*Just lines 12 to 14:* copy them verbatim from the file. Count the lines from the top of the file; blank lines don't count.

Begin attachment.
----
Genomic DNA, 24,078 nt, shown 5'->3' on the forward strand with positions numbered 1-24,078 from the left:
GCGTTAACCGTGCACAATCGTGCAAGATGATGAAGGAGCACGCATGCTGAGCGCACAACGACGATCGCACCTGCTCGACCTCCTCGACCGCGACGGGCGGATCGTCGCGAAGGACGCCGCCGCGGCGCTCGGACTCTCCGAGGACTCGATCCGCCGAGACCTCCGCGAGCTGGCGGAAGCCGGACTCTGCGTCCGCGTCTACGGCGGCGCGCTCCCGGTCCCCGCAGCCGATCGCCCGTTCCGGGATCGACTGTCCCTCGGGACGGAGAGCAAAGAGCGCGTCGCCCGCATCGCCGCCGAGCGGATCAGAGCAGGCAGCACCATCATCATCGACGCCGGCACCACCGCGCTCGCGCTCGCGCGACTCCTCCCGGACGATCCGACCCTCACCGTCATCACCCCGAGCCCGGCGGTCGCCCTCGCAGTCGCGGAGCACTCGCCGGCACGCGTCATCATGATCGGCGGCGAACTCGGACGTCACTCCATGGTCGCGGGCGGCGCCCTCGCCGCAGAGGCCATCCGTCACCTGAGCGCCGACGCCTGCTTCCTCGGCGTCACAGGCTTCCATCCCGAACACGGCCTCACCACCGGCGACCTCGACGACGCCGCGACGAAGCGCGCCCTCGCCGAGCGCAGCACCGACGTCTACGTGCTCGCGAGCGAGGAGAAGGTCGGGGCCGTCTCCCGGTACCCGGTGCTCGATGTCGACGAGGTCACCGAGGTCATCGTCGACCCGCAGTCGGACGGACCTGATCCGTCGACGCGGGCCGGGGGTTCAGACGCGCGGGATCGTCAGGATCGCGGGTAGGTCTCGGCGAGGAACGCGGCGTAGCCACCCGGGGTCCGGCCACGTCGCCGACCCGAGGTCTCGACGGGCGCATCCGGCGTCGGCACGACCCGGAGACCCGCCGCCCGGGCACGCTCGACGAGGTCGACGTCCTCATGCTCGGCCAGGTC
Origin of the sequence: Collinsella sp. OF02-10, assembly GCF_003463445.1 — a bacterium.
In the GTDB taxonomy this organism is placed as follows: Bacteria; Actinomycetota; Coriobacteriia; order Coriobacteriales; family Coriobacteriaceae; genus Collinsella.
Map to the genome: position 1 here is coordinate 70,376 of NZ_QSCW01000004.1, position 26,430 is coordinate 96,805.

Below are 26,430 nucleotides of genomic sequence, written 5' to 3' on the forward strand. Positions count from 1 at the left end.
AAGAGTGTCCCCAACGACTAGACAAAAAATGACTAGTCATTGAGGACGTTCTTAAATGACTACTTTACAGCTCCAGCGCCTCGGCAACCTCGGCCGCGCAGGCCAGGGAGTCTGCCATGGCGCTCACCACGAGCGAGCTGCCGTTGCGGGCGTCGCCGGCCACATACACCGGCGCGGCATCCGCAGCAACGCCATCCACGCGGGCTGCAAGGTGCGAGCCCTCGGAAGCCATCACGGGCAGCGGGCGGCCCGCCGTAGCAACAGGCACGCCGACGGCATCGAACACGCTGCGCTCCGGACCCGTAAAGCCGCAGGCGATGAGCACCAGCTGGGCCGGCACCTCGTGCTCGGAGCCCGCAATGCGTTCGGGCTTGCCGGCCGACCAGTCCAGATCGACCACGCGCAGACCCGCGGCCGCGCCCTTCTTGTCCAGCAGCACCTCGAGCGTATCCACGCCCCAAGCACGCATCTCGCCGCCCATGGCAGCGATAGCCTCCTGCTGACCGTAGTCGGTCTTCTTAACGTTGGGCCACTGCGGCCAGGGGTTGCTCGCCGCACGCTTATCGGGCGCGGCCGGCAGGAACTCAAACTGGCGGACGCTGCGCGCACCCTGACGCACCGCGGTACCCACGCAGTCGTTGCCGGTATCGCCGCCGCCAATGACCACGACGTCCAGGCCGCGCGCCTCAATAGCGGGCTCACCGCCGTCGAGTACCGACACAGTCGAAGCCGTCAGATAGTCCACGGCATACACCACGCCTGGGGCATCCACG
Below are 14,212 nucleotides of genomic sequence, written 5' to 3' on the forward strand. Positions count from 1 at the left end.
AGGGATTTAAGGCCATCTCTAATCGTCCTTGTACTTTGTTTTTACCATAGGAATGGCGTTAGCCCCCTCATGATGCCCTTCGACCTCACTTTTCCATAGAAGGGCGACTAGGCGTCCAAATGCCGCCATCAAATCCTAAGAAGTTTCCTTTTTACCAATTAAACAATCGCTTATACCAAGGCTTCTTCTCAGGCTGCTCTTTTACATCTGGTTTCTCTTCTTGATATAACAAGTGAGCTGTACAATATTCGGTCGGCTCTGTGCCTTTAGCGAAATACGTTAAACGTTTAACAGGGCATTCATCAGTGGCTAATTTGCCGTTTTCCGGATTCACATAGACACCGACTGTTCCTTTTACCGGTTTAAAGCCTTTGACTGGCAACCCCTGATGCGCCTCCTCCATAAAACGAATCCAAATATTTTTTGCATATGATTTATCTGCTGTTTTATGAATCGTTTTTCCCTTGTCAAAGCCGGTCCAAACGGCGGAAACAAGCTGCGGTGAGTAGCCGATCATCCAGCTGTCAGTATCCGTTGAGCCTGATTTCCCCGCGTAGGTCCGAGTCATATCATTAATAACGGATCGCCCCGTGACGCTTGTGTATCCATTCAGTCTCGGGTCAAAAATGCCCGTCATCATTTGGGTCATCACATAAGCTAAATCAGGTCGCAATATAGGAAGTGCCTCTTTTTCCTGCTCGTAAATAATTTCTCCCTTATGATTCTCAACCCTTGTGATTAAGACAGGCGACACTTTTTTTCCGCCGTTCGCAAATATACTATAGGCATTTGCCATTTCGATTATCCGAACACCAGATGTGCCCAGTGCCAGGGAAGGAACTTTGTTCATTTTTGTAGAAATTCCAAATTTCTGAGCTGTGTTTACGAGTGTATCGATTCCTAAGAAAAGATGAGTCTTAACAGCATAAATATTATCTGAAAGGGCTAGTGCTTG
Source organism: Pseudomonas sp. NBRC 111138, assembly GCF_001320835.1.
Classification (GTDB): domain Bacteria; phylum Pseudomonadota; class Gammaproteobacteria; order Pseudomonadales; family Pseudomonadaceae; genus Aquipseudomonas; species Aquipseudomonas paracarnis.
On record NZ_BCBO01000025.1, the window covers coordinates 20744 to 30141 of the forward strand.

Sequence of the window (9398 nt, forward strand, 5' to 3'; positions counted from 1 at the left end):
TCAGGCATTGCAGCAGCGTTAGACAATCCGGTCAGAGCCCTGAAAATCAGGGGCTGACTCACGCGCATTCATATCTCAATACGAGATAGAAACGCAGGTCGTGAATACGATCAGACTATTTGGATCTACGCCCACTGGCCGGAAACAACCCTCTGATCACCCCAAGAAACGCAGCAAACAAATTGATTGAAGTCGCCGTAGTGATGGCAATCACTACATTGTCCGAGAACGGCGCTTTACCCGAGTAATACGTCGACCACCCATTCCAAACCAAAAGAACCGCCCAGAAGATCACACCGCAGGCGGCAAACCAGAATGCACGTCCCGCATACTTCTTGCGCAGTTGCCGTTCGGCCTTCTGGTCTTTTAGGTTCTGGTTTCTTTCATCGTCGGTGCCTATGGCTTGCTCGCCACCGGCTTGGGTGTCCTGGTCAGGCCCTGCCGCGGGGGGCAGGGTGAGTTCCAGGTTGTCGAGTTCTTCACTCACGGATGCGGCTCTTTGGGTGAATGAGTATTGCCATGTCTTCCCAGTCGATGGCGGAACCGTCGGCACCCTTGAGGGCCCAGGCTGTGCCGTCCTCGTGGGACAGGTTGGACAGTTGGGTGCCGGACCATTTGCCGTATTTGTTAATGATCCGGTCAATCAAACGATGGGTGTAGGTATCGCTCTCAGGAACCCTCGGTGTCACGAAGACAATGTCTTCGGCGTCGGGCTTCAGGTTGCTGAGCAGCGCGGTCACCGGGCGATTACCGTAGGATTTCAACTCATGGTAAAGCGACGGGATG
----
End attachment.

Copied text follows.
On record NZ_BCBO01000025.1, the window covers coordinates 20744 to 30141 of the forward strand.

Sequence of the window (9398 nt, forward strand, 5' to 3'; positions counted from 1 at the left end):
TCAGGCATTGCAGCAGCGTTAGACAATCCGGTCAGAGCCCTGAAAATCAGGGGCTGACTCACGCGCATTCATATCTCAATACGAGATAGAAACGCAGGTCGTGAATACGATCAGACTATTTGGATCTACGCCCACTGGCCGGAAACAACCCTCTGATCACCCCAAGAAACGCAGCAAACAAATTGATTGAAGTCGCCGTAGTGATGGCAATCACTACATTGTCCGAGAACGGCGCTTTACCCGAGTAATACGTCGACCACCCATTCCAAACCAAAAGAACCGCCCAGAAGATCACACCGCAGGCGGCAAACCAGAATGCACGTCCCGCATACTTCTTGCGCAGTTGCCGTTCGGCCTTCTGGTCTTTTAGGTTCTGGTTTCTTTCATCGTCGGTGCCTATGGCTTGCTCGCCACCGGCTTGGGTGTCCTGGTCAGGCCCTGCCGCGGGGGGCAGGGTGAGTTCCAGGTTGTCGAGTTCTTCACTCACGGATGCGGCTCTTTGGGTGAATGAGTATTGCCATGTCTTCCCAGTCGATGGCGGAACCGTCGGCACCCTTGAGGGCCCAGGCTGTGCCGTCCTCGTGGGACAGGTTGGACAGTTGGGTGCCGGACCATTTGCCGTATTTGTTAATGATCCGGTCAATCAAACGATGGGTGTAGGTATCGCTCTCAGGAACCCTCGGTGTCACGAAGACAATGTCTTCGGCGTCGGGCTTCAGGTTGCTGAGCAGCGCGGTCACCGGGCGATTACCGTAGGATTTCAACTCATGGTAAAGCGACGGGATG